2. At work in Ephesus
    3. Paul is in prison, facing death.
    4. Members of the church are opposing him, he is disrespected.
    5. Rival teachers, who are teaching garbage, are having more success
    6. Timothy is strongly considering a career change
      1. Thus, Paul’s letter
  2. The Essence of the Message: “This is no time for Wimps!” (1:7)
    1. Paul = Don’t give up.
      Being mediocre, neutral is being a wimp/timid
    2. Paul Gives Examples Timothy would know:
      1. Phugelus and Hermogenes (1:15) – deserters
      2. Humenaeus and Philetus (2:17-18) – false teachers (for selfish reasons no doubt)
      3. Demas (4:10) – deserter, “he loved the world”
  3. Paul charges Timothy to:
    1. Continue in what he knows is true (3:14)
    2. Who do you aim to please?
        [Sports Hog Talk Show – The biggest change in college sports. The goal is now to please the student athlete.]
    3. He gives three examples:
      1. Soldier (Courage). Fear says “Be safe and neutral”
      2. Athlete (Endurance). Comfort = “Risk-free Christianity”
      3. Farmer (Patience). Self-Gratification says “what do I get from putting up with these people?”
    4. But the common element of all three is duty and dedication
      1. Rewards are only experienced by the dedicated
      2. Rewards are only enjoyed by heroes
  4. 2 Timothy 2:11-13
      If we died with Him, we will also live with Him (baptism)
      If we endure, we will also reign with Him (dedication)
      If we disown Him, He will also disown us (so don’t)
      If we are faithless, He will remain faithful … (grace and repentance)

    [Give invitation, then Pause and have them stand and pay attention …]

  5. Charge in Paul’s Words: “Be strong in the grace that is in Christ Jesus … Fan into flame the gift of God, which is in you … for God did not give us a spirit of timidity, but spirit of power, of love and of self-discipline.”

The Foolishness and Weakness of God

Posted by on under Sermons

Read I Corinthians 1:18-25.

  1. Abraham and Sarah – Would we choose them to build a nation? Aren’t these two too old and unqualified?

  2. Moses – Would he be our spokesman and representative for God? He is a reluctant man who stutters and has a criminal record in Egypt.

  3. David – Who would bet on David in the battle against Goliath?

  4. Esther – There is a threat of genocide. Is our only plan a young woman who is part of the King’s harem? Is there a backup?

  5. Christ – Expectations of Messiah/Salvation/ Submission to Death

These all seem foolish to us and they do not fit our standard categories of wise, powerful, and strong, but the foolishness of God is wiser that our wisdom and the weakness of God is greater than our strength.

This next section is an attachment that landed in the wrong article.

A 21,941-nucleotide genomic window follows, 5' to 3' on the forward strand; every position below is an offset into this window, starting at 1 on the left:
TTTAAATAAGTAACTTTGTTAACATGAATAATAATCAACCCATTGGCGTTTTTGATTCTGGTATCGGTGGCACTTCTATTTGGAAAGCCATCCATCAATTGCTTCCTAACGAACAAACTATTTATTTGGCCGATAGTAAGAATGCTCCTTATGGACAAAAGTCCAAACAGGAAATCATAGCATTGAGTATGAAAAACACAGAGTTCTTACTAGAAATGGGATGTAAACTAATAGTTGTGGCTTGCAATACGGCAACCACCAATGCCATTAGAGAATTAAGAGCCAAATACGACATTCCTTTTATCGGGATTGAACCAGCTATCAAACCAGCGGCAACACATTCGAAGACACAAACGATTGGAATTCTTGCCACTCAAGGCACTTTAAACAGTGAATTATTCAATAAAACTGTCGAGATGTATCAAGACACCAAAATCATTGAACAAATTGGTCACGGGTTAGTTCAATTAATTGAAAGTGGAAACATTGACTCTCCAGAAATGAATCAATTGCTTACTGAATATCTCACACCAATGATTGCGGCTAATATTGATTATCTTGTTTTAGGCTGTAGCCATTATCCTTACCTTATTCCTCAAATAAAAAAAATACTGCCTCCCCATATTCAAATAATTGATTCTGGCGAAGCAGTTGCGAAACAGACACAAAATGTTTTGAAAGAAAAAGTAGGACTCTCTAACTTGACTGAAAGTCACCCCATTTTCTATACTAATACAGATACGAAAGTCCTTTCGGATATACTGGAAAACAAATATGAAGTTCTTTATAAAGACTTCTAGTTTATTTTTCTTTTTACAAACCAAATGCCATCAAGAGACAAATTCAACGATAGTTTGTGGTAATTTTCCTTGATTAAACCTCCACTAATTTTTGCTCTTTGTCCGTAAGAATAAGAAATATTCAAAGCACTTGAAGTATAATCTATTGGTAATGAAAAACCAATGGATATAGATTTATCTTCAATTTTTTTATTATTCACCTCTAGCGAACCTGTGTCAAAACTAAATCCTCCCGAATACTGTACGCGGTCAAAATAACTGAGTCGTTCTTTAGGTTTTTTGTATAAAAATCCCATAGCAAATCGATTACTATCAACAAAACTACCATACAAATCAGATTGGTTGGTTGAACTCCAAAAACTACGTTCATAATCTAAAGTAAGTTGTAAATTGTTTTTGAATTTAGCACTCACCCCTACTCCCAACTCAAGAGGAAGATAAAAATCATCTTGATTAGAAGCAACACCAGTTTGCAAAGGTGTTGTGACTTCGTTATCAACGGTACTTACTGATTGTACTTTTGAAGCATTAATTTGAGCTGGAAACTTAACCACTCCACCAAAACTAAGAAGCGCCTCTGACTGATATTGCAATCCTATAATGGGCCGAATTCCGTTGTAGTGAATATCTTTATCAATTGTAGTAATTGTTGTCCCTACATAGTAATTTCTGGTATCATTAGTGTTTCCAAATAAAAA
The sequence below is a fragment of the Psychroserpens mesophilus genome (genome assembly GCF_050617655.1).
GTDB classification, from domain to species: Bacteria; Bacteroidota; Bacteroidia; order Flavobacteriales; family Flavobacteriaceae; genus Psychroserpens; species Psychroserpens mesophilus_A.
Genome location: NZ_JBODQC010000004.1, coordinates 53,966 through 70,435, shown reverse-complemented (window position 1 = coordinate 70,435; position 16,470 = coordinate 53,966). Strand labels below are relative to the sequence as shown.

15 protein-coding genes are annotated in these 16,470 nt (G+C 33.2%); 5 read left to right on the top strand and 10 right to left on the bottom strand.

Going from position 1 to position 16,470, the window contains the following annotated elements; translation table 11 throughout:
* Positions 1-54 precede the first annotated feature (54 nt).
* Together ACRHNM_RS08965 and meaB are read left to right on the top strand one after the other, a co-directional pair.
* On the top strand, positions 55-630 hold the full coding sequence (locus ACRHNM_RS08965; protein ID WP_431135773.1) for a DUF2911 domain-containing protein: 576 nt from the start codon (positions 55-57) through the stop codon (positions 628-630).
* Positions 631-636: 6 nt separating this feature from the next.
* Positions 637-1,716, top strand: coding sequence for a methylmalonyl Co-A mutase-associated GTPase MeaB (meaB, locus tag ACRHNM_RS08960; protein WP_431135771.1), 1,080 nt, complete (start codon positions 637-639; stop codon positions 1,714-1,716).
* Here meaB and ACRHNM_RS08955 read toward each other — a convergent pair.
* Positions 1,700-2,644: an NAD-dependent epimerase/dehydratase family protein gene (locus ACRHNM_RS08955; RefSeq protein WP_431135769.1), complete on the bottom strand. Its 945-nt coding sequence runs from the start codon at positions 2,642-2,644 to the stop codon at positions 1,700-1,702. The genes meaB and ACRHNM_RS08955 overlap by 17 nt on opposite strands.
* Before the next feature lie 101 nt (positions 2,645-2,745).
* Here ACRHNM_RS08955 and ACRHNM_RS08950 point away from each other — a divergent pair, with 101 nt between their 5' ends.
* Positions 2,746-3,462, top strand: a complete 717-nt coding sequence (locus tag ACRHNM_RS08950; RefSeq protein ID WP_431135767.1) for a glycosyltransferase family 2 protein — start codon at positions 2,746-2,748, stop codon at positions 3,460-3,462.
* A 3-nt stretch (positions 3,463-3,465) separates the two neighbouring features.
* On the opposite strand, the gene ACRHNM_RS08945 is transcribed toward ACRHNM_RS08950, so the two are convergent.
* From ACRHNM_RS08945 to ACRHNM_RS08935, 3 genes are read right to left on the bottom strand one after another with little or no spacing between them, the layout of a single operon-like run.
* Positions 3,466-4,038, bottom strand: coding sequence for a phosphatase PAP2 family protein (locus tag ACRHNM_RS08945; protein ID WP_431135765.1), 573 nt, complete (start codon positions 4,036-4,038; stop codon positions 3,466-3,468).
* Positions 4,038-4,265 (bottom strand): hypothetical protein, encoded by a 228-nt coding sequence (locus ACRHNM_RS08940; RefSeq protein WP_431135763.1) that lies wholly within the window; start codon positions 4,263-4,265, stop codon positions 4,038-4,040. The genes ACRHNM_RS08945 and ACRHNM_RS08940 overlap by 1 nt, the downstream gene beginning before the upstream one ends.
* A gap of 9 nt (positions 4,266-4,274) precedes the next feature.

Are we really comfortable with the foolishness and weakness of God?

  • Or do we insist on signs and wisdom?
  • We are always tempted to make our faith sensible and credible. And that sort of pressure might make it seem to conform to the wisdom of the age or appeal to our desire for power and control.
  • 22Jews demand miraculous signs and Greeks look for wisdom, 23but we preach Christ crucified: a stumbling block to Jews and foolishness to Gentiles, 24but to those whom God has called, both Jews and Greeks, Christ the power of God and the wisdom of God. 25For the foolishness of God is wiser than man’s wisdom, and the weakness of God is stronger than man’s strength.

Every leader in this congregation is able to lead and serve only as God empowers us.

This church cannot be involved in the mission of God to make disciples if we are focused on our own ability to succeed. For that always tempts us to hide our weaknesses and to cover up the truth. …

26Brothers, think of what you were when you were called. Not many of you were wise by human standards; not many were influential; not many were of noble birth. 27But God chose the foolish things of the world to shame the wise; God chose the weak things of the world to shame the strong. 28He chose the lowly things of this world and the despised things-and the things that are not-to nullify the things that are, 29so that no one may boast before him. 30It is because of him that you are in Christ Jesus, who has become for us wisdom from God-that is, our righteousness, holiness and redemption.

We are always tempted to work by our own strength and our own know-how.

  • This is the challenge for me and for you
  • God doesn’t need our strength and our resources
  • We don’t give God our success, he gives us grace
  • God can use our weaknesses and our limitations. He can redeem them and demonstrate his grace.
  • Don’t just surrender your strength and wisdom to God – give him your weakness & foolishness . . .
  • And then we will experience the sustaining power of God’s grace.

Let the one who boasts, boast in the Lord.
31Therefore, as it is written: “Let the one who boasts boast in the Lord.”